Asking for Help Is Never a Sign of Weakness

Michelle Gonzaba avatar

by Michelle Gonzaba |

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I’ve never been great at asking for help. Ever since I was a kid, I always thought that asking for help meant I wasn’t as smart as everyone else. I was also petrified to ask a question that others would laugh at. There wasn’t a certain event or moment that made me feel this way, it’s how I’ve always been.

Growing up helped lessen my anxiety somewhat, but I still have trouble reaching out for assistance. Whenever I need help, regardless of how big or small the task is, I instinctively feel shame. I wish I knew why. But that feeling became stronger and stronger as I started to experience the symptoms of myasthenia gravis.

I believed I could handle the weakness in my eye and face, but when the strength was sapped from my limbs, I had to ask for help. I needed it with almost every activity: getting up from a chair, going to the restroom, lifting objects, and anything else that required physical strength. I even needed help brushing my hair because I couldn’t hold my arms up for more than 10 seconds. Yet although I desperately needed support, I fought against asking for it.

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Some Myasthenia Gravis Symptoms Scare Me More Than Others

I have refused help many times throughout my MG journey, but one particular event sticks out in my mind. I was on some heavy-duty medications and could do most activities without growing weak. Because of this, I was a little too arrogant. One day, I decided to jump down my back stairs with two feet. Like Icarus, I ended up flying too close to the sun. Apart from the wings made of wax, Icarus and I basically experienced the same thing.

The second my feet hit the bottom stair, my knees gave out and hit the pavement. I flew forward and slammed my hands to stop my face from skidding on the gravel. My sister, who was right behind me, panicked and tried to help me stand up. Embarrassed, I refused her help. As she stood right beside me, I dragged myself back up the stairs, through the doorway, and up onto the couch.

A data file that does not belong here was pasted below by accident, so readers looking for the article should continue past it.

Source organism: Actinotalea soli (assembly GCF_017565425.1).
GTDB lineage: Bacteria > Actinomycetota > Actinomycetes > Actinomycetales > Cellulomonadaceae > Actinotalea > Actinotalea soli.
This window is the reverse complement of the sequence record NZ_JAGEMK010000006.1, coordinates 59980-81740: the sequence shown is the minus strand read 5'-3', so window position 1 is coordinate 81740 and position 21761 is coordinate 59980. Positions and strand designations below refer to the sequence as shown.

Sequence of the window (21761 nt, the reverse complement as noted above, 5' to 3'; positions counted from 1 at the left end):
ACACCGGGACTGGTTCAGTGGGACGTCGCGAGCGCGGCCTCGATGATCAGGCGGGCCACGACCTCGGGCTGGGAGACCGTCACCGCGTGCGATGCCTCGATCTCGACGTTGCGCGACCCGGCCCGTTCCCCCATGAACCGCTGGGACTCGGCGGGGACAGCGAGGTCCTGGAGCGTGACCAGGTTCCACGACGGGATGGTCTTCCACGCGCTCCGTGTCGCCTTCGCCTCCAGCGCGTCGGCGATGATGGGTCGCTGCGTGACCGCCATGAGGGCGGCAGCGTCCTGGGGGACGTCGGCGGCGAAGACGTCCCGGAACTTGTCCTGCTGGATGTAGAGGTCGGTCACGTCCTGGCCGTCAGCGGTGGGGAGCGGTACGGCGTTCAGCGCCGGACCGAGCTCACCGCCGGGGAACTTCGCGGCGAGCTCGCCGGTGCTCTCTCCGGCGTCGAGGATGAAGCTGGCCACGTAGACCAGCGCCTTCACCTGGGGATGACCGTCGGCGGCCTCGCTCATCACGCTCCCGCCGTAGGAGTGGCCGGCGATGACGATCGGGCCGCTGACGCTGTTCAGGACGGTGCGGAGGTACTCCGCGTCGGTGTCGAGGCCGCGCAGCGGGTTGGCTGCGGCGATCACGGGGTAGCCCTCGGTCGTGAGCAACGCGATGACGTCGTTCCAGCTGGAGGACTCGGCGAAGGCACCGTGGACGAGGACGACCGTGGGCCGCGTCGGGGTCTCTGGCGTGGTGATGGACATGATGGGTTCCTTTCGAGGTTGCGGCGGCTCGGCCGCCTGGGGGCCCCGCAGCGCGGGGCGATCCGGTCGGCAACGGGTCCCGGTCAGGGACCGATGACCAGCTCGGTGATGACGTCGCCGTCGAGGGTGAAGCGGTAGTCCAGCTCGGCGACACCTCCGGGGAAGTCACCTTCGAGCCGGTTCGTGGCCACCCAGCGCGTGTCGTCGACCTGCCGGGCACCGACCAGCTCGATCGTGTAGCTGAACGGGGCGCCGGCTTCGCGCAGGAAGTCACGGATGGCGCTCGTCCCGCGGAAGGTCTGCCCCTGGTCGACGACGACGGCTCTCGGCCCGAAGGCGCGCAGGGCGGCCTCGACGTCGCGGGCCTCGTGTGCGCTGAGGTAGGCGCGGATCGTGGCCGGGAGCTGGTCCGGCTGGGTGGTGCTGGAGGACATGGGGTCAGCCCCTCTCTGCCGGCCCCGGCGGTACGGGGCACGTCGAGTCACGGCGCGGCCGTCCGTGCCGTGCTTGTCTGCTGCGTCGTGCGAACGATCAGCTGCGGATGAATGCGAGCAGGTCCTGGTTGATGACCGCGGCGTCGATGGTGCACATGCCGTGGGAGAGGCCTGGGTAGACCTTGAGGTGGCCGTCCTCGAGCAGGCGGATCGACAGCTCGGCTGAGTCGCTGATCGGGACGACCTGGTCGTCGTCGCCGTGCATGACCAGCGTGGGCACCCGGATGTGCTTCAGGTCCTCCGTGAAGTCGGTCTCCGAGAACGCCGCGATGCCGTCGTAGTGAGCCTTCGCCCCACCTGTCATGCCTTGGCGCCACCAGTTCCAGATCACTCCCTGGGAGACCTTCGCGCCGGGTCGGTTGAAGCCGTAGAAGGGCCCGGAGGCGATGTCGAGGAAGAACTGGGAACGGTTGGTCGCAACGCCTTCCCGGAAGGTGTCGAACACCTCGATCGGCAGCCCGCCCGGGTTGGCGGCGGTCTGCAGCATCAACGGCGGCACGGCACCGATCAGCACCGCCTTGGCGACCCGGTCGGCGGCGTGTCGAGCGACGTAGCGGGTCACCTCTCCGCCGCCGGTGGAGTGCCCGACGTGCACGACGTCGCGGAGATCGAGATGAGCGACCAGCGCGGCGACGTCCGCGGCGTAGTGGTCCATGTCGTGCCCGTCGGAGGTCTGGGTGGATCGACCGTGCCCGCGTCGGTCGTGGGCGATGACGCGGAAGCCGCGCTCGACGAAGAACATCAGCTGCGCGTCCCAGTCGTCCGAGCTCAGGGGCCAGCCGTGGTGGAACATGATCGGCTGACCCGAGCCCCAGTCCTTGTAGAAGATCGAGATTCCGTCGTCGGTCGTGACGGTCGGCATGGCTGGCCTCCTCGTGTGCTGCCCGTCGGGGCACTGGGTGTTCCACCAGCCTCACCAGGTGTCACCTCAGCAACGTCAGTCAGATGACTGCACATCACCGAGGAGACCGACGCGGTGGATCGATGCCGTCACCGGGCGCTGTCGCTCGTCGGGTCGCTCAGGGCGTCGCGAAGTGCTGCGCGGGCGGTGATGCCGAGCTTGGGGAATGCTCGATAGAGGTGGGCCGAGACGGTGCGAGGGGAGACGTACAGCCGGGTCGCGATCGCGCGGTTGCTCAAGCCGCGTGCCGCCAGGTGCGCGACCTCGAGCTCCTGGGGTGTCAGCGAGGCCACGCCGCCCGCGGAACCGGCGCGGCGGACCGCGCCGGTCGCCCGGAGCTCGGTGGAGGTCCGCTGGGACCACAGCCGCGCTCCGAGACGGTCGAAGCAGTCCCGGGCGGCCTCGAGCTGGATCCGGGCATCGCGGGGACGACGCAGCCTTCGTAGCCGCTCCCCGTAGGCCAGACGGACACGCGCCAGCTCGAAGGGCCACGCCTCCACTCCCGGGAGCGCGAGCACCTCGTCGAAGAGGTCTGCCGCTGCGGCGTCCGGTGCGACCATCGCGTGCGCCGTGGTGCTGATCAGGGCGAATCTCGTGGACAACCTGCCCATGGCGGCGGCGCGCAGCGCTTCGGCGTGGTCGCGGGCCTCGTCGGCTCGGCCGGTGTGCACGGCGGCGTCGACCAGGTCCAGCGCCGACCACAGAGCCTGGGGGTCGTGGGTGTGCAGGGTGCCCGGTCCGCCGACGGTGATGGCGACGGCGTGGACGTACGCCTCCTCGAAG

Why didn’t I let my sister help me? What did I prove by dragging myself across the ground? Maybe it was to show myself I could still do things on my own. Or, I might have been embarrassed to have fallen down. Whatever it was, I know I should have chosen differently.

Asking for help doesn’t mean we are weak or needy. To reach our greatest potential, we must rely on one another. If someone needed my help, I would never think they were fragile, I would simply want to help. Why is it so difficult to extend that same understanding to myself?

Although MG has created more challenges, it has also taught me many lessons. Learning how to ask for help is one I’m still learning. While I haven’t mastered it yet, I know I don’t need to drag myself across the ground anymore. The next time I decide to jump down some stairs, I’ll know someone will be there to help me without judgment.


Myasthenia Gravis News is strictly a news and information website about the disease. It does not provide medical advice, diagnosis or treatment. This content is not intended to be a substitute for professional medical advice, diagnosis, or treatment. Always seek the advice of your physician or other qualified health provider with any questions you may have regarding a medical condition. Never disregard professional medical advice or delay in seeking it because of something you have read on this website.


Cathy avatar


I have learned that my strength is in God. I have learned that I need help. Still learning to ask people for help.

Amy C avatar

Amy C

you have come a long way from being that weak. You deserve a lot of credit for such improvements. Ultimately you helped yourself the most by doing what it took to get to this place you are at. But it is good to ask others for help along the way.

Michelle Gonzaba avatar

Michelle Gonzaba

Thank you, Amy! I really appreciate this. Thank you for reading and hope you are doing well!


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